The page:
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Sen. Richard Blumenthal, D-Conn., announced Friday, March 8, 2019, at Stonington Town Hall that he will introduce a bill to fund safety measures at railroad crossings, providing $500 million per year over five years. If the bill receives a hearing, First Selectman Rob Simmons will be invited to speak, Blumenthal said. Catherine Hewitt, The Westerly Sun

STONINGTON —Sen. Richard Blumenthal, D-Conn., announced Friday at Stonington Town Hall that he and Senate Minority Leader Chuck Schumer, of New York, will introduce a bill to fund safety measures at rail-grade crossing by investing $500 million per year over five years.

“No issue is more important than public safety on our railroads and the issue of public safety is directly implicated by these rail-grade crossings,” Blumenthal told a group of Stonington residents and officials. 

The bill will focus on providing physical safety devices such as gates, signals and lights, as well as public education and enforcement of safety practices.

In Stonington, the Elihu Island and Walker’s Dock at-grade crossings lack quad gates and vehicle detection technology that the town’s other four crossings have. Both crossings were excluded from improvements made during the $2.3 billion Northeast Corridor High-Speed Improvement Program in the 1990s. Of the 13 at-grade crossings in Connecticut along the Northeast corridor rail line, six are in the Town of Stonington. The Elihu Island and Walker’s Dock crossings were the only two in the state that did not receive advanced safety features.

It is estimated that quad gates and loop detection could cost about $900,000 for both crossings, plus each crossing needs about $250,000 in improvements.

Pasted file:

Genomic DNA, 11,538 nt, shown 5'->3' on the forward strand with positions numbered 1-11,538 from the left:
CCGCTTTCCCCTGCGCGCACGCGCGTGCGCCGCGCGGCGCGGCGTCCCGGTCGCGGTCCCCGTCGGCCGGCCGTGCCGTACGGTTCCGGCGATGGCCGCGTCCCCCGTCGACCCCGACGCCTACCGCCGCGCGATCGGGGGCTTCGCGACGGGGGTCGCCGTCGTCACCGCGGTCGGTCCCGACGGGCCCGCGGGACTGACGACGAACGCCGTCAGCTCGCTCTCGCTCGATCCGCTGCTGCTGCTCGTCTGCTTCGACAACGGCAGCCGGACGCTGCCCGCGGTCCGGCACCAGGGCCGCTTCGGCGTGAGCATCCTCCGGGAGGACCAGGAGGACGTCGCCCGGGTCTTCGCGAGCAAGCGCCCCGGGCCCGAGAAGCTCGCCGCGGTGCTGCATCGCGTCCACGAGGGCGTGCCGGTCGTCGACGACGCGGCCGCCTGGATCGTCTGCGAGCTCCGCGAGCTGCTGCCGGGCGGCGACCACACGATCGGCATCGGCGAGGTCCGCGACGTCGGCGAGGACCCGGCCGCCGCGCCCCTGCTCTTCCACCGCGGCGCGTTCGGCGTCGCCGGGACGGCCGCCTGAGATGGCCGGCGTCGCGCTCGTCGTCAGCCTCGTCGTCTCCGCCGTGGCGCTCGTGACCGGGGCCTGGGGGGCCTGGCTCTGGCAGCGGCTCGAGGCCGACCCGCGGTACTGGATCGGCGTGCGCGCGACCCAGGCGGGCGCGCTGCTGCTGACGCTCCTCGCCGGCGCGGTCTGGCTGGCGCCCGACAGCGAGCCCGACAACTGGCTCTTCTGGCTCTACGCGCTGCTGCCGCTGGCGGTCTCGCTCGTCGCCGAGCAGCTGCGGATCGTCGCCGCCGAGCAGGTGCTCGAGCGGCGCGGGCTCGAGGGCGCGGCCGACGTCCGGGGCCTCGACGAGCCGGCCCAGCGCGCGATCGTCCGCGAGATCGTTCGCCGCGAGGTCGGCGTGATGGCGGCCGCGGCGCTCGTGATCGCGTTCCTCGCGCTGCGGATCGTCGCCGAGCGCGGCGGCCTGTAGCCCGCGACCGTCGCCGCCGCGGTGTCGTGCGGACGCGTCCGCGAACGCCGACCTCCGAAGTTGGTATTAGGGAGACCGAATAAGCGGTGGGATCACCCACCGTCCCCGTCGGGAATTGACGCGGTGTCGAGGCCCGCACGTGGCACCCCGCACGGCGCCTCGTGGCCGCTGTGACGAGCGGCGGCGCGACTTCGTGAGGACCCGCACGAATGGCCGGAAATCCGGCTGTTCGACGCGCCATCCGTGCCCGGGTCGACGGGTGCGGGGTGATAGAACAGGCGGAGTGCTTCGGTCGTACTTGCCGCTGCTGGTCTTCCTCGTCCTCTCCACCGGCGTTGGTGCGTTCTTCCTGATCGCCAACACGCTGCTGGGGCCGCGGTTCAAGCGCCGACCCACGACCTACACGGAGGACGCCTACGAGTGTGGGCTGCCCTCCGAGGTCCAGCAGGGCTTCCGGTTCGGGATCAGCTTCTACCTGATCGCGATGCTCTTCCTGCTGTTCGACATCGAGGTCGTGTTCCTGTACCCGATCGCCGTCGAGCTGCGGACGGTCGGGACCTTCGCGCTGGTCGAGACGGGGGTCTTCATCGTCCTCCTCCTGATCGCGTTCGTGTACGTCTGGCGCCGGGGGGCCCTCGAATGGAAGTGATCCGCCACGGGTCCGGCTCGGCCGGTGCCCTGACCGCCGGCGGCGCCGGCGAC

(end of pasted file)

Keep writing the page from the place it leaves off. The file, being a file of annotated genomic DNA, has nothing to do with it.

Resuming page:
Blumenthal said Connecticut has 350 railroad crossings and there are about 100,000 nationwide.

“These trains go fast. Eight seconds is nowhere near enough warning, plus the blast of a horn is nothing like the warning that is necessary for cars to take it seriously,” he said. “I was at a railroad crossing earlier today in Hartford and I heard this horn blast and it sounded like it was miles away and literally within seconds that train was crossing the road and at that point the gates had come down, and that’s what we need at all of these rail-grade crossings, including the two here in Stonington that don’t have that protection.”

Federal rules require trains to blow their horns four times when approaching an unprotected crossing. With about 44 trains passing through the Stonington's two unprotected crossings per day, at least 160 horn blasts can be heard per day in the neighborhood.

John Malmros, who lives near the crossings, showed Blumenthal on a map that the train engineers cannot see what might be on the tracks around the curve before the two crossings.

“At the speed they’re traveling, they don’t have time to stop,” Malmros said. “If the proper protections are in place that you’re talking about, they will know well in advance that there’s something going on at that crossing and they can stop in time.”

Blumenthal said about 1,000 deaths happened at rail-grade crossings around the country in the last five years. “These rail-grade crossings are accidents waiting to happen,” he said.

He said that the General Accountability Office, a legislative branch government agency that provides auditing, evaluation, and investigative services for Congress, stated that rail-grade crossings are one of the major causes of death in rail-related accidents.

“An accident is something that you can’t foresee. This kind of crash is something, sadly and unfortunately, we can foresee very well,” the senator said. “It may seem to people that the odds are low but the consequences are so dire and severe that we need to prevent it from happening.”

The bill would provide funding to the Department of Transportation, the Federal Highway Administration and the Federal Railroad Administration, he said.

Blumenthal said he planned to work in a bipartisan manner on the bill and will write a letter to the chairman of the Commerce, Science and Transportation Committee, Sen. Roger Wicker, R-Miss., to ask for a hearing.

If the bill receives a hearing, First Selectman Rob Simmons would be invited to speak before the committee, he said.

“I think he is an ardent and articulate a spokesperson as we have for this measure,” Blumenthal said, adding that there has been no hearing on highway railway crossings for 15 years.

Simmons said he would write Wicker a letter in support of the bill as well. 

“Public safety is not a partisan issue,” Simmons said. “In this instance, Republicans, Democrats and the unaffiliated use the crossings and they expect us as public officials to make them safe.”


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